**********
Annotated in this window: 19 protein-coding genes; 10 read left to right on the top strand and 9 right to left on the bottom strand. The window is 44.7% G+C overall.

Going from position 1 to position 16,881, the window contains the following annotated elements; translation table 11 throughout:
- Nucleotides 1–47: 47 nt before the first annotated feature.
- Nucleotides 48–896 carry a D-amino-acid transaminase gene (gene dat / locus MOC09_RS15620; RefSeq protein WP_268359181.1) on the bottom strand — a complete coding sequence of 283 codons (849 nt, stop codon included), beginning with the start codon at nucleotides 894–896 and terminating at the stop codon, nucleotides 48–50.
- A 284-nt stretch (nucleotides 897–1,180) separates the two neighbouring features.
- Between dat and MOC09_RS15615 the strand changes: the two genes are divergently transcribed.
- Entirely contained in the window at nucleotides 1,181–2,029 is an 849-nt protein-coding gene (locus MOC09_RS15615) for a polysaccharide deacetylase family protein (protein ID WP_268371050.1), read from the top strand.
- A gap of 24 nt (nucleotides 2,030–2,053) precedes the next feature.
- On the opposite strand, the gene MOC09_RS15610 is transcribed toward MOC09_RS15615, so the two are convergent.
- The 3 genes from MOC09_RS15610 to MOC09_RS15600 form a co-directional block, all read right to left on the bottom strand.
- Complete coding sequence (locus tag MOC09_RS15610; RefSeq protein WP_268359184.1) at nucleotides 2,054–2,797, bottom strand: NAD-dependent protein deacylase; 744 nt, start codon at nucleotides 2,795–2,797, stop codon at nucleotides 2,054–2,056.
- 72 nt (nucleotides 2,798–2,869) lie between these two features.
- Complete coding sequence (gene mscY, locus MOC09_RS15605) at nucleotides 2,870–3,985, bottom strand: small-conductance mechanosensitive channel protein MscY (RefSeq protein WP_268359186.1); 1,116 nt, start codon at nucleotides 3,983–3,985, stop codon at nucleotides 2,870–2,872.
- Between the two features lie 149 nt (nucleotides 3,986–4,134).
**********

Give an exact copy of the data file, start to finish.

Annotated in this window: 19 protein-coding genes; 10 read left to right on the top strand and 9 right to left on the bottom strand. The window is 44.7% G+C overall.

Going from position 1 to position 16,881, the window contains the following annotated elements; translation table 11 throughout:
- Nucleotides 1–47: 47 nt before the first annotated feature.
- Nucleotides 48–896 carry a D-amino-acid transaminase gene (gene dat / locus MOC09_RS15620; RefSeq protein WP_268359181.1) on the bottom strand — a complete coding sequence of 283 codons (849 nt, stop codon included), beginning with the start codon at nucleotides 894–896 and terminating at the stop codon, nucleotides 48–50.
- A 284-nt stretch (nucleotides 897–1,180) separates the two neighbouring features.
- Between dat and MOC09_RS15615 the strand changes: the two genes are divergently transcribed.
- Entirely contained in the window at nucleotides 1,181–2,029 is an 849-nt protein-coding gene (locus MOC09_RS15615) for a polysaccharide deacetylase family protein (protein ID WP_268371050.1), read from the top strand.
- A gap of 24 nt (nucleotides 2,030–2,053) precedes the next feature.
- On the opposite strand, the gene MOC09_RS15610 is transcribed toward MOC09_RS15615, so the two are convergent.
- The 3 genes from MOC09_RS15610 to MOC09_RS15600 form a co-directional block, all read right to left on the bottom strand.
- Complete coding sequence (locus tag MOC09_RS15610; RefSeq protein WP_268359184.1) at nucleotides 2,054–2,797, bottom strand: NAD-dependent protein deacylase; 744 nt, start codon at nucleotides 2,795–2,797, stop codon at nucleotides 2,054–2,056.
- 72 nt (nucleotides 2,798–2,869) lie between these two features.
- Complete coding sequence (gene mscY, locus MOC09_RS15605) at nucleotides 2,870–3,985, bottom strand: small-conductance mechanosensitive channel protein MscY (RefSeq protein WP_268359186.1); 1,116 nt, start codon at nucleotides 3,983–3,985, stop codon at nucleotides 2,870–2,872.
- Between the two features lie 149 nt (nucleotides 3,986–4,134).